Ask anyone who has visited Horseshoe Bend to describe it and I bet that I can predict the reaction: They will hesitate, then a sly smile will creep across their face…they will slowly shake their head and say: “Oh yeah…Horseshoe…Wow… you have to see it yourself.”
Horseshoe is one of those places that truly are more emotionally impactful in person than you could ever think possible if you have only seen it in photos. Try to imagine this…you walk about 30 minutes over a featureless desert landscape…there really isn’t much to see…some mountains out in the distance…lots of sand and slickrock…maybe a Jack Rabbit or two bouncing between brown and thirsty plants. Then, suddenly, the path ends. Actually, it doesn’t end, it simply disappears as it abruptly ends at a sheer 1000′ drop. No handrail, no signs, just this:
Look at the bottom of this photo…that is a straight drop down to the river…nothing to stop you other than a couple sandstone outcroppings that might slow you down a bit as you bounce off of them:)
This vista WILL get your heart kicked into overdrive. In fact, I’ve seen some folks actually crawl up to the edge on their bellies to take photos because they didn’t trust their legs. But in all fairness, I won’t deny that I had second thoughts as I set up my tripod on the edge. If you are ever near Page Arizona, then this is a stop that you really have to make…it is a visual and emotional powerhouse! Interested? if so, then read further for my Horseshoe Bend Photo Guide and tips.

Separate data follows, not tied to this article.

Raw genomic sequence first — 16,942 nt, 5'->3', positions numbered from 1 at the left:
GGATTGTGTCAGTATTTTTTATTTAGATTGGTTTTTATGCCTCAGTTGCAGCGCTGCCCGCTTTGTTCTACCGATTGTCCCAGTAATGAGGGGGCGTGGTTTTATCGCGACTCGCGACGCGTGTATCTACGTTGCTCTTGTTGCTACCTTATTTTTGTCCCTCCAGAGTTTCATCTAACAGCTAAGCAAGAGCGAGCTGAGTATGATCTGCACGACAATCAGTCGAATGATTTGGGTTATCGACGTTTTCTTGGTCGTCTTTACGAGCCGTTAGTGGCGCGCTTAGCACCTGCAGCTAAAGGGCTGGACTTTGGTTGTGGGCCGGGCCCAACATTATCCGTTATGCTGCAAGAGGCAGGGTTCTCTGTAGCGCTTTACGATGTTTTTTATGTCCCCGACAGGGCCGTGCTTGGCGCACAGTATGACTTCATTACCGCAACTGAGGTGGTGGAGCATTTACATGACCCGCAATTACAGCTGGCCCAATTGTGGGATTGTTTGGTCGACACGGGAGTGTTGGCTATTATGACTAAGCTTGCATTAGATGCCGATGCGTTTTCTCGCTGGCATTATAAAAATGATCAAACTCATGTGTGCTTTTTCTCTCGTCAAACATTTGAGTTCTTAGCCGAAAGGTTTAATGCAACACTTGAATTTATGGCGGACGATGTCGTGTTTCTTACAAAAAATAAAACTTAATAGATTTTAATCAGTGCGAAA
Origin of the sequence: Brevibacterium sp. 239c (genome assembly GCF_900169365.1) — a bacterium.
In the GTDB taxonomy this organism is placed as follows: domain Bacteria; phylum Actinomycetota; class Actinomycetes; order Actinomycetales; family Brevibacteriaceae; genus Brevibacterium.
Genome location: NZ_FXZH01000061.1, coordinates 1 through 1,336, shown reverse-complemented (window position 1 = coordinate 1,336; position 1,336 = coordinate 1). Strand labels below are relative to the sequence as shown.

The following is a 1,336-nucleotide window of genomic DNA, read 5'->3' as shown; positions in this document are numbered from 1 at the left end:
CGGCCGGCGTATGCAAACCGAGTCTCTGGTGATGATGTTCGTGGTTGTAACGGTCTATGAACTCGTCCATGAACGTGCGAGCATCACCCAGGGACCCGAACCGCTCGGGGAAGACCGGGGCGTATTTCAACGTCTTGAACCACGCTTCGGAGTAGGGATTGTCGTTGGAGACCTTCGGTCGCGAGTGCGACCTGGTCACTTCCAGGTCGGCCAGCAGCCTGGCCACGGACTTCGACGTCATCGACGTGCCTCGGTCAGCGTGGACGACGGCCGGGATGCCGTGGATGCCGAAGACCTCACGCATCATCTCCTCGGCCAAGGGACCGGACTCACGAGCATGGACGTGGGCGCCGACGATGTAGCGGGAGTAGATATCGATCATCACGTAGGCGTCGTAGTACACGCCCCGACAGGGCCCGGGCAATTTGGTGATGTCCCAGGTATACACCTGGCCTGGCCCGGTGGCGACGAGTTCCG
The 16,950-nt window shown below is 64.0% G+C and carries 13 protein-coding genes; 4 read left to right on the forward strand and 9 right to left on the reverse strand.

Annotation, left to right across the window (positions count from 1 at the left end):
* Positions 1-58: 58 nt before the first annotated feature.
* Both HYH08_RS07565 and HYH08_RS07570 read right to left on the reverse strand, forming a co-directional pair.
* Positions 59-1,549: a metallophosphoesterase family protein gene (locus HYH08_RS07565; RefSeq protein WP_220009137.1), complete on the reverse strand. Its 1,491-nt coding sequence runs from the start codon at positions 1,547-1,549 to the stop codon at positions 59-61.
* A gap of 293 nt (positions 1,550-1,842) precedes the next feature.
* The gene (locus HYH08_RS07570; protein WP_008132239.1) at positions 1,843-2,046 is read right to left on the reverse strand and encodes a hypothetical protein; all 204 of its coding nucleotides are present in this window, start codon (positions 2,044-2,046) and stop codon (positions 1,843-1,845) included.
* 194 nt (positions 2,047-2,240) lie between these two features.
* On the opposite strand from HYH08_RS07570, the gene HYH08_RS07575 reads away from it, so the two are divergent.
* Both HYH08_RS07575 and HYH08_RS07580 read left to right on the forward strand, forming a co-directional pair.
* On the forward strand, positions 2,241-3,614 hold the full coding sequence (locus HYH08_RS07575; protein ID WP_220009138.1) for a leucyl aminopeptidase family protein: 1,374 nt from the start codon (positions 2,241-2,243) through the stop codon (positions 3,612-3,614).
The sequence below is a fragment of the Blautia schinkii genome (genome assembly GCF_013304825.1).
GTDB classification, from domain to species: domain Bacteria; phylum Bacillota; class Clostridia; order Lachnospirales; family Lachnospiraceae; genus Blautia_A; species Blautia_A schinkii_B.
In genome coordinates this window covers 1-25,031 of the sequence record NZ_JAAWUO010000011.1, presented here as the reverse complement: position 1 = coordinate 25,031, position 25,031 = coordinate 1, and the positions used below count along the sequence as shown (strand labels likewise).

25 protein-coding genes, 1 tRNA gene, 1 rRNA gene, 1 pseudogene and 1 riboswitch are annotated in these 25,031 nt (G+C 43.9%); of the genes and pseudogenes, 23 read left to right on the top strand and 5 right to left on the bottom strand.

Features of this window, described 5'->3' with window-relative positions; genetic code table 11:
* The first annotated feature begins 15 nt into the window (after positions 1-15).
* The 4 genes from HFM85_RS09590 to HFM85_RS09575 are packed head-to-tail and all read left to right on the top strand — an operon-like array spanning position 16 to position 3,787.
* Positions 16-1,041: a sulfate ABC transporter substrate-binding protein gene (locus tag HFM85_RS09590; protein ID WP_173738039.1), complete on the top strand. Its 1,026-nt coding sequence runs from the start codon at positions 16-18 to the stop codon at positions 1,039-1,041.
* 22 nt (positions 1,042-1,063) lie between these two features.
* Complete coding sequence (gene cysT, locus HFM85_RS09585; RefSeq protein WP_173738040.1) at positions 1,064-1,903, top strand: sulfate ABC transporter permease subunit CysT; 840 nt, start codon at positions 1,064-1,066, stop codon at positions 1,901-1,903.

- Horseshoe Bend is a loop of the Colorado River 5 miles downstream from the Glen Canyon Dam and Lake Powell (just south of the Utah line). It has its own parking area on the west side of US 89 about 4 miles south of Page, Arizona. The GPS coordinates are: 36.876246,-111.502788. This link will show you the parking lot location on Google maps.
- There is a (small) sign for Horseshoe Bend, but it is easy to miss. However, if you keep looking to the west you will see the parking lot…there isn’t a whole lot else out there.
- The path to Horseshoe is very easy to follow. It is about 3/4 of a mile but much of it is over loose sand, so the going is slow. It is mostly downhill (something to remember for the walk back). It should take you about 30 minutes depending on your pace.
- There is no shade, no water, no bathrooms. If you are there in the middle of the day during summer, you will need to bring plenty of water. A hat and sunscreen would be good to have with you too.
- It can be pretty windy…bring your sunglasses
- Be prepared to meet folks from all over the world! I had two guys from France on my right a German to my left and a photographer from Mumbai India spent twenty minutes asking about my camera. You will be surprised how friendly and talkative folks can be when they have this scene before them.
Horseshoe Bend Photo Guide and tips for my fellow Photographers:
- Most photographers are going to visit Page because of Antelope Canyon. The nice thing about Horseshoe is that you can photograph it before or after your day at Antelope.